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Ruble Rebounds From Near-Record Lows On U.S. Election Bounce; Turbulence Seen On Horizon

 A woman leaves a currency exchange office in Moscow on November 3.
A woman leaves a currency exchange office in Moscow on November 3.

The Russian ruble is expected to face continuing headwinds, despite the currency leading a post-U.S. election rally by emerging-market currencies.

The ruble jumped on November 5 and was on pace for one of its best weeks in months as it led a basket of emerging-market currencies in a risk-on environment following the U.S. election.

The ruble was trading at 76.9 to the dollar, an improvement from hovering above 80 on November 2, a level near lows last seen at the height of the pandemic scare in March.

Sinking oil prices because of the coronavirus pandemic and a prospective Joe Biden victory in the U.S. election have put pressure on the ruble in recent months, making the Russian currency one of the worst-performing emerging-market currencies alongside with the Turkish lira and Brazilian real.

But investors are shrugging off U.S. election uncertainty to pile into everything from U.S. tech to emerging markets, turning nearly every asset class green.

The risk-on appetite is based on the bet that a likely Biden presidency with a Republican-controlled Senate will make a massive coronavirus stimulus package less likely and force the Federal Reserve to continue to provide liquidity through market and rate interventions.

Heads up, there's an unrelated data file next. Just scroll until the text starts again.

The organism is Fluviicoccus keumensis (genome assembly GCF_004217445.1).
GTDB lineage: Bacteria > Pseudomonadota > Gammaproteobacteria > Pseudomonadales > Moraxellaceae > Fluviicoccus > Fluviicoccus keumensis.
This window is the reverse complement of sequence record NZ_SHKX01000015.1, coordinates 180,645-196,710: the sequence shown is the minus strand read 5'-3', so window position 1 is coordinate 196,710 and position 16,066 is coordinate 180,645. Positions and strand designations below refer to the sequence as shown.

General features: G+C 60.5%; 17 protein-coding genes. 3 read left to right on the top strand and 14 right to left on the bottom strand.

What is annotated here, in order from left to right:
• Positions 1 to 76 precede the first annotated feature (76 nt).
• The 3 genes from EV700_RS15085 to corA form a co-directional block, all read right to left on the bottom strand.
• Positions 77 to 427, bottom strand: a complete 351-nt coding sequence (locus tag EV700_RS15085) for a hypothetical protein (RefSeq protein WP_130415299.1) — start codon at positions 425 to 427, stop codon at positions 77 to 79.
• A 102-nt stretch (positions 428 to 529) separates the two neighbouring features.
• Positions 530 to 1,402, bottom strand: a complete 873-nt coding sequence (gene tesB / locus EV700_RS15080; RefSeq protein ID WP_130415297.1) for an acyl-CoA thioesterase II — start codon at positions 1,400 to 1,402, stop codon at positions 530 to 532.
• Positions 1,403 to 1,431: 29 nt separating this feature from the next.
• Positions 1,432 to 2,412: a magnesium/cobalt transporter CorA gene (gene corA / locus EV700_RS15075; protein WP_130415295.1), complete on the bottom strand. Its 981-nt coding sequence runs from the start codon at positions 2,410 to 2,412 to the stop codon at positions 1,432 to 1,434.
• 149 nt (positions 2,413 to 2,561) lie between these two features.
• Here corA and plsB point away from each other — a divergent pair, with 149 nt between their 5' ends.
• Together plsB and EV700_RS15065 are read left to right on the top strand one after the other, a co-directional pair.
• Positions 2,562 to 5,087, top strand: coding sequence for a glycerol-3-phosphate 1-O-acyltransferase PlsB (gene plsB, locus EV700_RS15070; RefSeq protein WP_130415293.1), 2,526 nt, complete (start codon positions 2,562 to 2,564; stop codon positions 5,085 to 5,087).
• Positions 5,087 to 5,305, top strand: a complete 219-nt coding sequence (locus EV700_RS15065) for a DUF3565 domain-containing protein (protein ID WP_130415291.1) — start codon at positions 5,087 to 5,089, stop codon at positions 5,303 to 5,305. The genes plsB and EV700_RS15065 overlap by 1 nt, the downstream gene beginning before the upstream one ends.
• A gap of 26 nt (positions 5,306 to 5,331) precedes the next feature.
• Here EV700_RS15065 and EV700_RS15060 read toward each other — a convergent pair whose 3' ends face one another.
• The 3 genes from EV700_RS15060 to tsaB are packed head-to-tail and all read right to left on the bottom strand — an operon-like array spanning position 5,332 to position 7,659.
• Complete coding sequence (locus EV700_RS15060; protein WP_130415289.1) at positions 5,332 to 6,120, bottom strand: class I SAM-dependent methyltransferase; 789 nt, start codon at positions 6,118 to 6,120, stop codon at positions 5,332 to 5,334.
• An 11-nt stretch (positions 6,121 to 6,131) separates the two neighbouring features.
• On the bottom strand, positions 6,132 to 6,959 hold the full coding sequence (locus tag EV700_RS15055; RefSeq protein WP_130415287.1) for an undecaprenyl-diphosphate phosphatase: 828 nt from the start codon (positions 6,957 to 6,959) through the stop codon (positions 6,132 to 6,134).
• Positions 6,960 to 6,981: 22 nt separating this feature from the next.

The ruble sank 7 percent in the three months leading up the U.S. elections, pulled down by looming sanctions over the poisoning of opposition leader Aleksei Navalny and political turmoil following elections in Belarus.

The ruble's troubles had been driven in part by the expectation that Biden would win the election and take a harder stance on Russia and impose sanctions. Russia has also benefited from President Donald Trump's commitment to oil over green energy, as well as his support for an OPEC+ deal to prevent a crude collapse.

"If Biden wins the presidency, the U.S. may reengage differently in the Middle East and [eastern Mediterranean] affairs and put both Russia and Turkey, for different reasons, under much closer scrutiny and possible review for sanctions," strategists at TD Securities wrote in a note.

Liam Peach, an emerging-market analyst at London-based Capital Economics Ltd, said the ruble had been under pressure from multiple fronts, regardless of the U.S. election outcome. In addition to deteriorating relations with the West, U.S. fiscal policy is likely to impact the Russian currency.

"The ruble will struggle to regain much of its ground over the next few years regardless of who the next U.S. president is as there is likely to be a general worsening of relations with the U.S. and the West more generally, which feeds into our view on weak long-term growth prospects," he said.

The threat of sanctions and Russia’s fraying relationship with the West is unlikely to be an environment in which the ruble performs well, he said.

Anders Aslund, an economics expert and senior fellow at the Atlantic Council, said that under a Biden presidency U.S energy policy is likely to be more restrained, but that the impact of a green transformation may take years.

The shorter-term impact on Russia will come from U.S. sanctions policy, which will dampen Russia’s economic growth through even tighter credit and investment conditions, he said.

With reporting by Bloomberg
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